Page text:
Supreme Court hears arguments on tax, forum issues News
Supreme Court hears arguments on tax, forum issues
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[JURIST] The US Supreme Court [official website] heard oral arguments [day call, PDF] in two cases Wednesday. In United States v. Woods [transcript, PDF; JURIST report] the court heard arguments on whether 26 USC § 6662 of the Internal Revenue Code [texts], which prescribes a penalty for an underpayment of federal income tax that is “attributable to” an overstatement of basis in property, applies to an underpayment resulting from a determination that a transaction lacks economic substance because the sole purpose of the transaction was to generate a tax loss by artificially inflating the taxpayer’s basis in property. Counsel for the respondent argued, “On both jurisdiction and the merits, the Government is asking this Court to adopt an overly expansive interpretation of the code to reach a result that would upset the statutory scheme devised by Congress and lead to further problems down the road.”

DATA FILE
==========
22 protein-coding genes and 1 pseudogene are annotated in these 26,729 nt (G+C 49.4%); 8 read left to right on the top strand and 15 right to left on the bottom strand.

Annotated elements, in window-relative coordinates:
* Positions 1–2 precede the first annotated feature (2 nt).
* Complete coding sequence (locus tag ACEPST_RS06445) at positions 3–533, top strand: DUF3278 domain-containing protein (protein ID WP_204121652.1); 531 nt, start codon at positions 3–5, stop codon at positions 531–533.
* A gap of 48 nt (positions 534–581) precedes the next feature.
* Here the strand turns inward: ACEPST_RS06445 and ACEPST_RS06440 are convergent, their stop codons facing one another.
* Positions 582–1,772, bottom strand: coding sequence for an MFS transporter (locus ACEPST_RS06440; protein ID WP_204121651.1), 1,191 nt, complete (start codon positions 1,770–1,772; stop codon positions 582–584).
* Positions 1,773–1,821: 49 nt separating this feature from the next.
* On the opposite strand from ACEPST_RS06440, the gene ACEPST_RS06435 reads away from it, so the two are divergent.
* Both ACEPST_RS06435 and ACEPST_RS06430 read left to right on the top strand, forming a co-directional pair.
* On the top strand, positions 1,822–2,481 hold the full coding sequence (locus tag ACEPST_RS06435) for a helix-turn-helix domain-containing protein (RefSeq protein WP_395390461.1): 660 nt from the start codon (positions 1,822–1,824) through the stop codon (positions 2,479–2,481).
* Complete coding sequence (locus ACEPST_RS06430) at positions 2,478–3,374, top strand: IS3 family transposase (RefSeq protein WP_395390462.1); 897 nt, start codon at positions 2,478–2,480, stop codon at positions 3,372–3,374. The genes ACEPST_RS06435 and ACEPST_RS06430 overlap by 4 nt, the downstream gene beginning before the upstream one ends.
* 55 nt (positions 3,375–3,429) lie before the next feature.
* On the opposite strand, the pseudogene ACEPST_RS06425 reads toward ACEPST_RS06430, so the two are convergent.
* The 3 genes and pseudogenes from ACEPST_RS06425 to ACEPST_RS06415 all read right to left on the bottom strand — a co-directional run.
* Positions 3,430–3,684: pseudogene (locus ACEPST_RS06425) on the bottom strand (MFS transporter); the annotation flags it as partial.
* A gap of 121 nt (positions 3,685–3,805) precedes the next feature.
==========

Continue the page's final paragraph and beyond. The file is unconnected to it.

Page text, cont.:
In Atlantic Marine Construction Co. v. United States District Court for the Western District of Texas [transcript, PDF; JURIST report] the court is considering whether its decision in Stewart Organization, Inc. v. Ricoh Corp. [opinion] changed the standard for enforcement of clauses that designate an alternative federal forum, limiting review of such clauses to a discretionary, balancing-of-conveniences analysis under 28 USC § 1404(a) [text] and whether district courts should allocate the burdens of proof among parties seeking to enforce or to avoid a forum-selection clause. In the case, Atlantic Marine Construction [corporate website] contracted with J-Crew Management, Inc. on a construction project in Texas, providing a forum-selection clause in their agreement that disputes “shall be litigated in the Circuit Court for the City of Norfolk, Virginia, or the US District Court for the Eastern District of Virginia, Norfolk Division.” The US Court of Appeals for the Fifth Circuit ruled [opinion] that the forum selection clause in the contract was proper, although advised the parties to petition for certiorari due to the murkiness of the issue. Counsel for the petitioner argued, “Forum selection clauses have been frequently used in contracts of all types. They should be enforced as written and the enforcement of a contractual forum selection clause should not just be left to convenience discretionary balancing tests.” Counsel for the respondent, however, argued, “We brought this $160,000 construction case in the Western District of Texas, which is where we performed our work, where the project’s located, where all the witnesses reside, and where virtually all of the evidence is located.”